Stephanie Hensley, Adams State teacher on special assignment, and Dr. Kristy Myers, assistant professor of teacher education, organized the event. Myers said approximately 40 participants, including teachers, administrators, and Adams State students, attended.
Nikol Kelley, Centauri Middle School seventh grade Language Arts teacher, said: “The workshop was very compact and thorough on strategies we can use to help our students think more productively in class.”
Carrie Zimmerman, principal at Skoglund Middle School, agreed: “I was excited about the effective strategies to get students engaged in the reading and writing process. This is really something we are trying to focus on in our middle school, and it will reinforce what we are already trying to do within our reading instruction.”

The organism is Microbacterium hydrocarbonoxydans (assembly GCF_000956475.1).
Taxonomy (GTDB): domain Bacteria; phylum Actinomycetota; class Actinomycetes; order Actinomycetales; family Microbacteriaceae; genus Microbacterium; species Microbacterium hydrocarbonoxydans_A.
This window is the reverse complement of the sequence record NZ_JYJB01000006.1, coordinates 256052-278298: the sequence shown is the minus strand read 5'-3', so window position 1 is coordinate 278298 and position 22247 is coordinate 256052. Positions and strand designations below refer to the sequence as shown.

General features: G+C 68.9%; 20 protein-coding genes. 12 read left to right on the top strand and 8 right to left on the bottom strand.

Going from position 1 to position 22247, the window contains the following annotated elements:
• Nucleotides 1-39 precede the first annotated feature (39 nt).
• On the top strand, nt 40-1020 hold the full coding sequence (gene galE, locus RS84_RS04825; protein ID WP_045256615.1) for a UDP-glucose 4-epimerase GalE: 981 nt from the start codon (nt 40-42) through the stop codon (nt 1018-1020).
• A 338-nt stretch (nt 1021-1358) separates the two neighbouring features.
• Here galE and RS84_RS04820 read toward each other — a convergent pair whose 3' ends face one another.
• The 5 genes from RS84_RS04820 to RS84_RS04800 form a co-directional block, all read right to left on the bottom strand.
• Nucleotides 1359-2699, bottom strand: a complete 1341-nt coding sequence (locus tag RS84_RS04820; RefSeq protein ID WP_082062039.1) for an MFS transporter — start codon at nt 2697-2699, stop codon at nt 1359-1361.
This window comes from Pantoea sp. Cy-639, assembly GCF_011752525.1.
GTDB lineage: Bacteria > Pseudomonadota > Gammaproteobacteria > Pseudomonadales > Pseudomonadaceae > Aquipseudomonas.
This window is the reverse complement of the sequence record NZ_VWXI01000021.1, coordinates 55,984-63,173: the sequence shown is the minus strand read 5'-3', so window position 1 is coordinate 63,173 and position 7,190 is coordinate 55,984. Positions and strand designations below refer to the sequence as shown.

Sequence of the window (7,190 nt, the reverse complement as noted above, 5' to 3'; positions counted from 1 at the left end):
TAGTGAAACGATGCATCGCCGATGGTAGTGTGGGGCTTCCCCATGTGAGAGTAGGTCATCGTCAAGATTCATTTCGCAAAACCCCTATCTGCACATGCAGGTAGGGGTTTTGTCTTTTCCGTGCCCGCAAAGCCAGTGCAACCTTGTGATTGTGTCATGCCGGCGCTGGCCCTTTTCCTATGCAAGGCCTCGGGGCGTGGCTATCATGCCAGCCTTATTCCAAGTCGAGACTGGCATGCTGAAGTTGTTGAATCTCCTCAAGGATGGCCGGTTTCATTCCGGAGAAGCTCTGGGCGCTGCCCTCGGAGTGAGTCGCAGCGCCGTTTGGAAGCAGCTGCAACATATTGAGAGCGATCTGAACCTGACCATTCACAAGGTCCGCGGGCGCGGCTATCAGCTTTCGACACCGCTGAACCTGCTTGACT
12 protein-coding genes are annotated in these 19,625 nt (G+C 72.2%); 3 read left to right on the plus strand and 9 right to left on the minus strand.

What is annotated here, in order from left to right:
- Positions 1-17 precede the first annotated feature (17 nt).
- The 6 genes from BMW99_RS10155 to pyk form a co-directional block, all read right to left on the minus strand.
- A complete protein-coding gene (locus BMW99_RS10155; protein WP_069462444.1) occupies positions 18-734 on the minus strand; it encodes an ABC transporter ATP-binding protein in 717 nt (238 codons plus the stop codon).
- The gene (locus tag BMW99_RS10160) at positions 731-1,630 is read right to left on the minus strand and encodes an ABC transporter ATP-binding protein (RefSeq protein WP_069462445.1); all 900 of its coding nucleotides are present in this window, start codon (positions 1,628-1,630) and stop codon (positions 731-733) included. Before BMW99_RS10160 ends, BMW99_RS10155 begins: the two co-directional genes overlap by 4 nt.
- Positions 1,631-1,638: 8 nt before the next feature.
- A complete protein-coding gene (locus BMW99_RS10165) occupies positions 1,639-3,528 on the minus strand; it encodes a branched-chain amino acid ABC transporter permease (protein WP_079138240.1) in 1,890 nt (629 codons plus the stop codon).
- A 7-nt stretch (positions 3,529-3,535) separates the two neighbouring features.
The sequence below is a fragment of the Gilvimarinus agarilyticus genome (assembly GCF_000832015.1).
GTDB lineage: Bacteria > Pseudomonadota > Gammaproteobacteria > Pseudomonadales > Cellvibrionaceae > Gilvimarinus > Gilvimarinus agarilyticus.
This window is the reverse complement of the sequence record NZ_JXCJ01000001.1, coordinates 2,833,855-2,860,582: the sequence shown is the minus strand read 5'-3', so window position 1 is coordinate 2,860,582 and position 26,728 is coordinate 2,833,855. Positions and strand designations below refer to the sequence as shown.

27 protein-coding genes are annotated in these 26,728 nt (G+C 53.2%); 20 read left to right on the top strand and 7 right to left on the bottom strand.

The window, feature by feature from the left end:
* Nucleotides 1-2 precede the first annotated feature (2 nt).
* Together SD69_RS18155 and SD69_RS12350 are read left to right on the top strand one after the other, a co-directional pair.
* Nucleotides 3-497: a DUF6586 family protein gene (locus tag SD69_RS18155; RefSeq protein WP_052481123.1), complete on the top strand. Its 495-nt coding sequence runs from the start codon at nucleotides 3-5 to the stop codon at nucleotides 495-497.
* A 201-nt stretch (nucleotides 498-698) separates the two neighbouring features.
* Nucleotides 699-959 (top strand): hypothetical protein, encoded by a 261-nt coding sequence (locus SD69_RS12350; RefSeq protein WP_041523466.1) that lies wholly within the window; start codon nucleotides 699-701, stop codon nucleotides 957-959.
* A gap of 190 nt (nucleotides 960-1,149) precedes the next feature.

Stevi Quate and Ilana Spiegel, consultants from the Public Education Business Coalition, facilitated the training. Quate, author of “Clock Watchers,” and consultant for PEBC, taught middle/high school for over two decades. She was a co-director for the Colorado Writing Project and Colorado Critical Friends and a state literacy coordinator.
Spiegel, a PEBC staff developer for 15 years, was a PreK, Kindergarten, first grade, and fourth grade lab teacher for Teacher’s College Reading and Writing Project.
Michelle Rodriguez, Alamosa Elementary School fourth grade teacher, said the institute was motivating and pulled all the reading strategies together.
According to Hensley, the purpose of the institute was to provide professional development opportunities for teachers in the San Luis Valley and build partnerships with local school districts. The two-day institute provided educators the opportunity to study the many ways thinking strategy instruction supports understanding and to learn more about the role of comprehension instruction.